Everyone wants to drive a Lamborghini and feel the adrenaline rush. However, not everyone is fortunate enough to afford that ₹5.01 crore supercar. But who needs that much money when you have a cool dad and a 3D printer?

Lamborghini Aventador
Source: Motor1

No, we are not kidding, Sterling Backus, a chief scientific officer at KMLabs in Boulder, Colorado is trending on the Internet after he 3D printed a Lamborghini Aventador. 

But in today's high-tech world, it's not very difficult to create a 3D printed structure, so what is so exciting about it? Well, the car that Backus printed is a full-fledged drivable replica.

Lamborghini Aventador
Source: Designboom

According to Autoblog, Backus built the car after his son asked him, "can we build one?" while playing Forza on his Xbox. Backus hand-built a steel chassis and installed a Corvette's LS1 V8 engine to give those 300+ horsepowers to the car.

Lamborghini Aventador
Source: 3D Printing Media World

Of course it wasn't easy, however, the biggest obstacle he had to overcome was choosing a material that can be 3D printed while keeping in mind that the car just doesn't melt in the sun. The 3D printed plastic wasn't strong enough so he wrapped carbon-fibre on the parts and covered them in epoxy.

Lamborghini Aventador
Source: Robb Report

He assembled the shape of the car using a Creality CR-10 105 desktop 3D printer that he bought on Amazon. No doubt the car took really long to build but just to give you an idea, the front brake air intake alone is said to have taken 52 hours to complete. Other cool features of the car include functioning lights and scissor doors.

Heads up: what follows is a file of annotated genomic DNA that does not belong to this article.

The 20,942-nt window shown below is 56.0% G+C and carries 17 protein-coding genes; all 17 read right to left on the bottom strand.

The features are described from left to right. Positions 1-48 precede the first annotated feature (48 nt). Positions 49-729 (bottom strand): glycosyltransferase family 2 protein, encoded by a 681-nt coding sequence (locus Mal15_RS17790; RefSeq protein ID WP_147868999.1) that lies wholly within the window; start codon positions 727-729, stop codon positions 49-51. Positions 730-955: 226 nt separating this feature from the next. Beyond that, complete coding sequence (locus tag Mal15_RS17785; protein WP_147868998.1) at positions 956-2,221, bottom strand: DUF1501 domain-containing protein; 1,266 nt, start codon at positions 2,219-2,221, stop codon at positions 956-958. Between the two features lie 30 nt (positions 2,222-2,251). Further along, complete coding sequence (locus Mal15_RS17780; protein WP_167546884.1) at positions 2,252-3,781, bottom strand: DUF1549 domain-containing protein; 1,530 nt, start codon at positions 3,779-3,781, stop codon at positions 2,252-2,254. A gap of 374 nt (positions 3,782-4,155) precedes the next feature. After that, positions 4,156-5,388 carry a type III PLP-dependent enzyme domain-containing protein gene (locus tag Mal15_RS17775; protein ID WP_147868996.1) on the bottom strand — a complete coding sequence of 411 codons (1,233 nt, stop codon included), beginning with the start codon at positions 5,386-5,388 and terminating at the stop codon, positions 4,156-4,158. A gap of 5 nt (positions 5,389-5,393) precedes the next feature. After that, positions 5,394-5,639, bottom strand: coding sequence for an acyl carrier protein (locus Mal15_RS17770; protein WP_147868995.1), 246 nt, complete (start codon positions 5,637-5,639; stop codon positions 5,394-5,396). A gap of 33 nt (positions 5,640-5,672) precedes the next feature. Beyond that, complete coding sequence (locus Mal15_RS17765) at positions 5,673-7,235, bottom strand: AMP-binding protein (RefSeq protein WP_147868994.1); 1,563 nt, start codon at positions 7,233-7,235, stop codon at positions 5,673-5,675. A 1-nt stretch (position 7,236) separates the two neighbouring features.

Lamborghini Aventador
Source: Motor Authority

One of the most fun aspects of the whole story is that Backus had some learning on YouTube before he started the project. The physicist joked that he had to go to the YouTube University where he learned by watching videos.

Lamborghini Aventador
Source: Daily Mail

With the end of the project in sight, Backus says he hopes the car serves as an educational tool for Science Technology, Engineering, Art, and Mathematics (STEAM) programs. The project's Facebook page says,

We are building a Lamborghini Aventador look alike, we call the Interceptor as a STEAM project. The intent is to take the car to local schools to show kids how cool technology can be, to start the conversation about Science, Technology, Engineering, Art and Math.
Lamborghini Aventador
Source: Izismile

Though it was possible, it wasn't cheap at all as Backus spent $20,000 while building the car. Of course, it's cheaper than the actual value of the car.